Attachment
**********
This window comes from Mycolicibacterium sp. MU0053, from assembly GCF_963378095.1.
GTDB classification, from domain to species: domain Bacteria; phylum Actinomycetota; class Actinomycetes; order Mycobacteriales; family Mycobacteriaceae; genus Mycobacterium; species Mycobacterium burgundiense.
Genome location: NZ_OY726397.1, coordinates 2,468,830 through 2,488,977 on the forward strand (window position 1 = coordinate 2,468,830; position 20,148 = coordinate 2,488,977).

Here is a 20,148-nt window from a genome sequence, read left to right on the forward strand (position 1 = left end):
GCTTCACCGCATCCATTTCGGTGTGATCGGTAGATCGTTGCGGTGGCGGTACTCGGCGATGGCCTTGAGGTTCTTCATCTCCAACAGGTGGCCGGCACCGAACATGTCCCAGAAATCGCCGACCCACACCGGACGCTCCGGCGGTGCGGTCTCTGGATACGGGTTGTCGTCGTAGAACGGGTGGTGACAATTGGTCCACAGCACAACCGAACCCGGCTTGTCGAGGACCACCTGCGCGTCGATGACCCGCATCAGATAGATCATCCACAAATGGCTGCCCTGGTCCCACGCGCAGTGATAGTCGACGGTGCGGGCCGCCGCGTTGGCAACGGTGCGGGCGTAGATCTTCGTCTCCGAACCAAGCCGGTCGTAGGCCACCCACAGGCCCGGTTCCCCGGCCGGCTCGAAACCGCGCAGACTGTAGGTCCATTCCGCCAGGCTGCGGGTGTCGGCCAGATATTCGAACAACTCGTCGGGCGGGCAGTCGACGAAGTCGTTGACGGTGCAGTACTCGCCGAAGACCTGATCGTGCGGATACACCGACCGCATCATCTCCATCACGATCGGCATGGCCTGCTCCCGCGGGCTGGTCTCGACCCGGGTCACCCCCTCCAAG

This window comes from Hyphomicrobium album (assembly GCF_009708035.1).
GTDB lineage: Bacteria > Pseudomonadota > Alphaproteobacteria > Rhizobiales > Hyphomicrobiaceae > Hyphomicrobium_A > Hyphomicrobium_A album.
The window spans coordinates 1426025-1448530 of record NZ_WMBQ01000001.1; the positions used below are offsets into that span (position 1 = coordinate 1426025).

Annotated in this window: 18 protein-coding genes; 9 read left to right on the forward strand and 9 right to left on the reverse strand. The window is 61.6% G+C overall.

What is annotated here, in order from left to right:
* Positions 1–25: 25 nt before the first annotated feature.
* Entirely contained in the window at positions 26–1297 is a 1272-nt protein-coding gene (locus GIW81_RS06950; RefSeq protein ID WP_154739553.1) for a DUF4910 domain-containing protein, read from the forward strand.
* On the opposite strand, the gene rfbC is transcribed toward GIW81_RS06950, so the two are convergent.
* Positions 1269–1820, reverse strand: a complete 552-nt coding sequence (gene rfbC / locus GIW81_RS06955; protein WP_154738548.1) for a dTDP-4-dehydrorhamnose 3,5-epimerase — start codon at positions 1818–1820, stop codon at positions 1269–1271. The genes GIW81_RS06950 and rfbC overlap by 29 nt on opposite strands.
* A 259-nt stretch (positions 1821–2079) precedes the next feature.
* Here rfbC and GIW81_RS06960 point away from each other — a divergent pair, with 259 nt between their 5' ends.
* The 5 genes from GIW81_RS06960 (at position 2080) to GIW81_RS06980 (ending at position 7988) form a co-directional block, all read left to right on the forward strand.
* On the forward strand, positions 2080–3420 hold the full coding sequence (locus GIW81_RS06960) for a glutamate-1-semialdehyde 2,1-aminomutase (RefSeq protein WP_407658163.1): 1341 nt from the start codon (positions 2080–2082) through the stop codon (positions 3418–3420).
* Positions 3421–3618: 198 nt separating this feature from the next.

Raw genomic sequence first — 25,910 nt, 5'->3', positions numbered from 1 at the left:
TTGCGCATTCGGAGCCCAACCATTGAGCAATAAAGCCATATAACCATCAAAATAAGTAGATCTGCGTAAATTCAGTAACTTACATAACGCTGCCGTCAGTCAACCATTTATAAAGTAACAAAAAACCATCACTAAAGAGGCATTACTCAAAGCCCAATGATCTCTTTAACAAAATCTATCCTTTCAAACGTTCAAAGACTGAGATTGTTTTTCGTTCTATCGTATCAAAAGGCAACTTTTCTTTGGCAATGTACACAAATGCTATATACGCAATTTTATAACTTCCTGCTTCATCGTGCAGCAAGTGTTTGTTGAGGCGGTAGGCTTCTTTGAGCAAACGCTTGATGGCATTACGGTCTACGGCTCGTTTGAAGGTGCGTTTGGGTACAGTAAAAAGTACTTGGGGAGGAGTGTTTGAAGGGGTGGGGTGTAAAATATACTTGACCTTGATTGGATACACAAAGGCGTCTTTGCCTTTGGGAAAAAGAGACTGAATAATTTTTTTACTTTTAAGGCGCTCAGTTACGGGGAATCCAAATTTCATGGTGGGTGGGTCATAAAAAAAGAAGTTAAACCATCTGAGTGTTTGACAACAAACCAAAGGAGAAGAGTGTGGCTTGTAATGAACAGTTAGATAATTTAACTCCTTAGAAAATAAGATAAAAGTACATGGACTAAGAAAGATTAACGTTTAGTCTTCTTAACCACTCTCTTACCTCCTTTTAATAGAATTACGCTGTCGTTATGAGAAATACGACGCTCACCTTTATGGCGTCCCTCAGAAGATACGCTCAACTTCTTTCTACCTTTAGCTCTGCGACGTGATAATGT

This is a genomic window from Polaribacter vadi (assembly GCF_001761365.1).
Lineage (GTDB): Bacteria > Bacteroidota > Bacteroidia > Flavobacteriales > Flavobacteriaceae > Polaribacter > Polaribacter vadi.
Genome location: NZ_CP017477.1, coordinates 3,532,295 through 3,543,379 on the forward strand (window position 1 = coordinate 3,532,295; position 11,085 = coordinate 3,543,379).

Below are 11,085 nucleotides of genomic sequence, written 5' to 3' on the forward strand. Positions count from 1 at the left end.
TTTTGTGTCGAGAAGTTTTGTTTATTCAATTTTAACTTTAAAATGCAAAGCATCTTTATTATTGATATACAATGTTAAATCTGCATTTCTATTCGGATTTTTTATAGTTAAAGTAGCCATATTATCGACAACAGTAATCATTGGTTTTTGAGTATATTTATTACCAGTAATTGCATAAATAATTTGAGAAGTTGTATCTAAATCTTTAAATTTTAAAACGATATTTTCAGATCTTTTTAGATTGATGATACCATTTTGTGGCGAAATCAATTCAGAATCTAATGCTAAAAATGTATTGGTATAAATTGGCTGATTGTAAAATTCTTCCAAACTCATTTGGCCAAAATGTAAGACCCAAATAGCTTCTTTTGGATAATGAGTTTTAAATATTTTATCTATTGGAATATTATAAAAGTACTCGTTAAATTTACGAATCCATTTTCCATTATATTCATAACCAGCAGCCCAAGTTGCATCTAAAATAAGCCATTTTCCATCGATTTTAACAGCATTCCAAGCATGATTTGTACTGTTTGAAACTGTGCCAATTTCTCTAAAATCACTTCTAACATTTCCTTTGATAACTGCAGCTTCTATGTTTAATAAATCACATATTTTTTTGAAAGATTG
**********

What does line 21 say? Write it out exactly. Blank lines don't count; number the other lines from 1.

TTGCGCATTCGGAGCCCAACCATTGAGCAATAAAGCCATATAACCATCAAAATAAGTAGATCTGCGTAAATTCAGTAACTTACATAACGCTGCCGTCAGTCAACCATTTATAAAGTAACAAAAAACCATCACTAAAGAGGCATTACTCAAAGCCCAATGATCTCTTTAACAAAATCTATCCTTTCAAACGTTCAAAGACTGAGATTGTTTTTCGTTCTATCGTATCAAAAGGCAACTTTTCTTTGGCAATGTACACAAATGCTATATACGCAATTTTATAACTTCCTGCTTCATCGTGCAGCAAGTGTTTGTTGAGGCGGTAGGCTTCTTTGAGCAAACGCTTGATGGCATTACGGTCTACGGCTCGTTTGAAGGTGCGTTTGGGTACAGTAAAAAGTACTTGGGGAGGAGTGTTTGAAGGGGTGGGGTGTAAAATATACTTGACCTTGATTGGATACACAAAGGCGTCTTTGCCTTTGGGAAAAAGAGACTGAATAATTTTTTTACTTTTAAGGCGCTCAGTTACGGGGAATCCAAATTTCATGGTGGGTGGGTCATAAAAAAAGAAGTTAAACCATCTGAGTGTTTGACAACAAACCAAAGGAGAAGAGTGTGGCTTGTAATGAACAGTTAGATAATTTAACTCCTTAGAAAATAAGATAAAAGTACATGGACTAAGAAAGATTAACGTTTAGTCTTCTTAACCACTCTCTTACCTCCTTTTAATAGAATTACGCTGTCGTTATGAGAAATACGACGCTCACCTTTATGGCGTCCCTCAGAAGATACGCTCAACTTCTTTCTACCTTTAGCTCTGCGACGTGATAATGT